[Robbins: Second Opportunity Beckons For Lindsay Allen]

R-E was humbled to hear Laimbeer single her out but she doesn’t believe she played well against L.A.

“No, not really,’’ R-E said. “I think there were a lot of missed opportunities for myself, shots that I would usually make. I found myself rushing on put backs. That’s a big part of my struggle, just taking my time, realizing I that I have time. I do think I can improve a lot on the game I played.’’

At 6-2, 175, R-E has a been a post player most of her career at Simon Fraser University in Burnaby, BC and in international play. She is transitioning to small forward and used last season playing in Australia to help expedite that move.

R-E worked out every day and three times a week she did one-on-one training sessions with her coach. R-E went to a more nutritious diet and arrived at Liberty camp as arguably the most athletic player.

“I feel I’m the strongest and most in shape I’ve ever been in my life,’’ R-E said.

It’s a life she envisioned 15 years ago. Raincock-Ekunwe, 25, got hooked on hoops by going to Toronto Raptors games with her father, Charles Ekunwe, a Nigerian-born man who works airport security in Toronto. Vince Carter and Kevin Garnett became her favorite players.

R-E soon realized she had a knack for the game and unique athleticism. When she moved from Toronto to British Columbia as an 11th grader with her mother, Denise Raincock, an urban economic development expert from Great Britain, Nayo began playing at Kalamalka Secondary School.

She was selected to play on the British Columbia Provincial team and colleges started taking notice, just not many elite U.S. colleges. R-E signed with Simon Fraser University and the journey got a little more bizarre and intense.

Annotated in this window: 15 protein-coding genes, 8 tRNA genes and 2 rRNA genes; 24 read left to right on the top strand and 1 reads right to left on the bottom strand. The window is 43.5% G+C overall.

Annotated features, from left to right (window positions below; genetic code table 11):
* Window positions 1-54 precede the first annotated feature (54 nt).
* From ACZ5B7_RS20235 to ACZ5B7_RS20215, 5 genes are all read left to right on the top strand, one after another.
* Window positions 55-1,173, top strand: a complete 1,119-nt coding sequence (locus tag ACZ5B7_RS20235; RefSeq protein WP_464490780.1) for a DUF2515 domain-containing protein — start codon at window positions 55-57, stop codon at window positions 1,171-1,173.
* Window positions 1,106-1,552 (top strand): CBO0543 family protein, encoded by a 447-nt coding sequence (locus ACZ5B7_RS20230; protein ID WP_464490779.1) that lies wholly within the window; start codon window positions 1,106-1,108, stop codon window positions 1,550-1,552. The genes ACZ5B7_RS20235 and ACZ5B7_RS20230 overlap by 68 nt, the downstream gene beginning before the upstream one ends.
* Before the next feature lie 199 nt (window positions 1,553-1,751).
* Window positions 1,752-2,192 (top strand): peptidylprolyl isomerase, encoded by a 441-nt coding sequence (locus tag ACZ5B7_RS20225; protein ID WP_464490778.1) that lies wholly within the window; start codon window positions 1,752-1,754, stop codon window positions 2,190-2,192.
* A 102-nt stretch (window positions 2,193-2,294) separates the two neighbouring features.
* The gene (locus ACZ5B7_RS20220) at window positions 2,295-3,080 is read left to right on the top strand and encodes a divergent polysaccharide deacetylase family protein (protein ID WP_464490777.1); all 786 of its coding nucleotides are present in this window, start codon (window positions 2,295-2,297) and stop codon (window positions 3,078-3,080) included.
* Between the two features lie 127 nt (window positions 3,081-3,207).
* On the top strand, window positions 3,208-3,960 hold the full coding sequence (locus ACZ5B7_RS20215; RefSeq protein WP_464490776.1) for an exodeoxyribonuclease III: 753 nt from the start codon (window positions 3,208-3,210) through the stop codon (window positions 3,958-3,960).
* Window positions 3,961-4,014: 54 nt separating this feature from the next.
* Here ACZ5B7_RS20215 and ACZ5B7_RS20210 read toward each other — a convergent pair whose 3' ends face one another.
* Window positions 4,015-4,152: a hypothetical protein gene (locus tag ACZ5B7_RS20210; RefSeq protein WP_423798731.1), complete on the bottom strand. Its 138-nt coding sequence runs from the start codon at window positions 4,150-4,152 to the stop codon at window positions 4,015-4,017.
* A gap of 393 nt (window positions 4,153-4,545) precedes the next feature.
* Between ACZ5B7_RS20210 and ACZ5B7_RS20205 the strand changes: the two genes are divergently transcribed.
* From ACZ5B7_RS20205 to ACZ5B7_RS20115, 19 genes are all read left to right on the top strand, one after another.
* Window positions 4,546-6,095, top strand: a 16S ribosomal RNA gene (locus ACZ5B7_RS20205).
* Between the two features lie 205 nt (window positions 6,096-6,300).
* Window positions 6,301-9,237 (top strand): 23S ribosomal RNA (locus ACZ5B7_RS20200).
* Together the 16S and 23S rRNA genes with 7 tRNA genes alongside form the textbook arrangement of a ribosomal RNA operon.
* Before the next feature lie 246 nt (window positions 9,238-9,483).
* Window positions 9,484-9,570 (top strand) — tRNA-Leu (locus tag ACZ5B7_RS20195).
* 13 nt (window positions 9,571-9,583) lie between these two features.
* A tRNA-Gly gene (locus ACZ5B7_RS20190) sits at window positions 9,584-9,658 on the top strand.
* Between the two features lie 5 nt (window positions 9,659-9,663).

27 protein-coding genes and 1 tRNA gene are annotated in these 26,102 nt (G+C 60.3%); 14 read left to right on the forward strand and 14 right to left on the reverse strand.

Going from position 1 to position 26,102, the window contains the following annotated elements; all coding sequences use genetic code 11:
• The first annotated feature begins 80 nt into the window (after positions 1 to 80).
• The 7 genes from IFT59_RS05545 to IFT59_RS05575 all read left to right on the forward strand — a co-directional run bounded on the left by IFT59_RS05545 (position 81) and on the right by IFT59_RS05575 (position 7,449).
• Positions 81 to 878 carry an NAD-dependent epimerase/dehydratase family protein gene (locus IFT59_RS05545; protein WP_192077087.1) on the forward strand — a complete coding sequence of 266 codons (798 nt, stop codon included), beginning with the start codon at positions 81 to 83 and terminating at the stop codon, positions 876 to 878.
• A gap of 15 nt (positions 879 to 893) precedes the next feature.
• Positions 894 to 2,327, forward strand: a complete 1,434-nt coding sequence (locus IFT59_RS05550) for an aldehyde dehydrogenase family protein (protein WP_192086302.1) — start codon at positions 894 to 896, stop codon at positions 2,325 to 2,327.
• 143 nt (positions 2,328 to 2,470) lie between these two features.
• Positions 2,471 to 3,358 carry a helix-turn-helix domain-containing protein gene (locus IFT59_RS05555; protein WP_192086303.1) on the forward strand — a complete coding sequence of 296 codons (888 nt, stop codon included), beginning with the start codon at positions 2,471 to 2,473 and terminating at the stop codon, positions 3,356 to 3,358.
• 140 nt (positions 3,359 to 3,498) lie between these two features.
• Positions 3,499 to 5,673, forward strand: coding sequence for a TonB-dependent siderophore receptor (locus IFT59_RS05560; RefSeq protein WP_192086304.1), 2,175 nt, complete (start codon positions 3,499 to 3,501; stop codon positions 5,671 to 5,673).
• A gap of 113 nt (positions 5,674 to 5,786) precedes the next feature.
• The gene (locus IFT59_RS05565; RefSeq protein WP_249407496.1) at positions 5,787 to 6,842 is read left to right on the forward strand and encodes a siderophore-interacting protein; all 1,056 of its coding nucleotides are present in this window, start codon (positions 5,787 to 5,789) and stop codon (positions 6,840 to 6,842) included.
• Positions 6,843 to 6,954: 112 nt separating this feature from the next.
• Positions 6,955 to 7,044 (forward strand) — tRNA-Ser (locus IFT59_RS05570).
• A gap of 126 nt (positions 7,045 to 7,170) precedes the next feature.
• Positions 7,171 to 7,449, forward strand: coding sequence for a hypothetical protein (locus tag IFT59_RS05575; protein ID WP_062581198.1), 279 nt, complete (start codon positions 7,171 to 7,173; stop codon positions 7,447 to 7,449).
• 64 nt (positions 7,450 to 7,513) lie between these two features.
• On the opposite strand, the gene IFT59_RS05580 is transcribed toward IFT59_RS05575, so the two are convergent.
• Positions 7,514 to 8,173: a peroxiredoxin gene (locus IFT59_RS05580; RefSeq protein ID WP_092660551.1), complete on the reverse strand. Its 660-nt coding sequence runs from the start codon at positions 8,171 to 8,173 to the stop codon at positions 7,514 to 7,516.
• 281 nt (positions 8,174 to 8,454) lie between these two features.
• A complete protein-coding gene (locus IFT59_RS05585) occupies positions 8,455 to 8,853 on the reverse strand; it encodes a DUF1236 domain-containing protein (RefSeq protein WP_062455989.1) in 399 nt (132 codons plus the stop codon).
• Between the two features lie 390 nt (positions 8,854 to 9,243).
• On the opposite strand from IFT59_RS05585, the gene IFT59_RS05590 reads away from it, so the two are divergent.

Earning All-Canadian Interuniversity Sports (CIS) 1st Team Rookie honors, R-E helped lead SFU to the Canadian Interuniversity Sports national championship in 2009-10 — think NCAA, but we’ll get to that.

SFU opted to become the first international school to join the NCAA. The Clan was accepted into the Great Northwest Athletic Conference, a Division II organization.

“It was a pretty big deal at the time,’’ said R-E.

It also was a rude awakening. The Clan won just two games.

But by the time R-E was a senior, The Clan made it to the West Region Final. R-E was voted the Great Northwest Athletic Conference Player of the Year and NCAA All-America First Team.

So why not go to right to the WNBA?

“There are maybe two, three really strong teams in Canada,’’ said R-E. “Then the level really drops off. I thought I needed to work on my game.’’

She played for Switzerland, Germany, Australia and France and then for Canada at the 2016 Olympics. The Liberty signed her and R-E isn’t looking back, although she and her mom are looking for that 5th-grade assignment.

“It was just that one page and then you could write it like a whole assignment – your future, your future house, future career and then you draw yourself in every situation,’’ she said.

“I’m trying to find it but my mom doesn’t know where to look. Our garage is just …. but she keeps everything from grade school. So somewhere in my house, there’s a picture of me in a Mystics shirt.’’

Now she’s in a Liberty jersey.

“This opportunity with the WNBA has helped me just to see how the top female basketball players in the WNBA operate,’’ said R-E. “Seeing how Tina Charles practices, how hard she works off the court. It’s definitely a great environment to be in.

“I knew what I was capable of doing. Of course, there are some very, very talented women here. I want to do anything I can to help the team win and that starts with bringing energy.

Now Ready Energy, now playing at The Garden. It could be the happy ending to a heckuva of a story.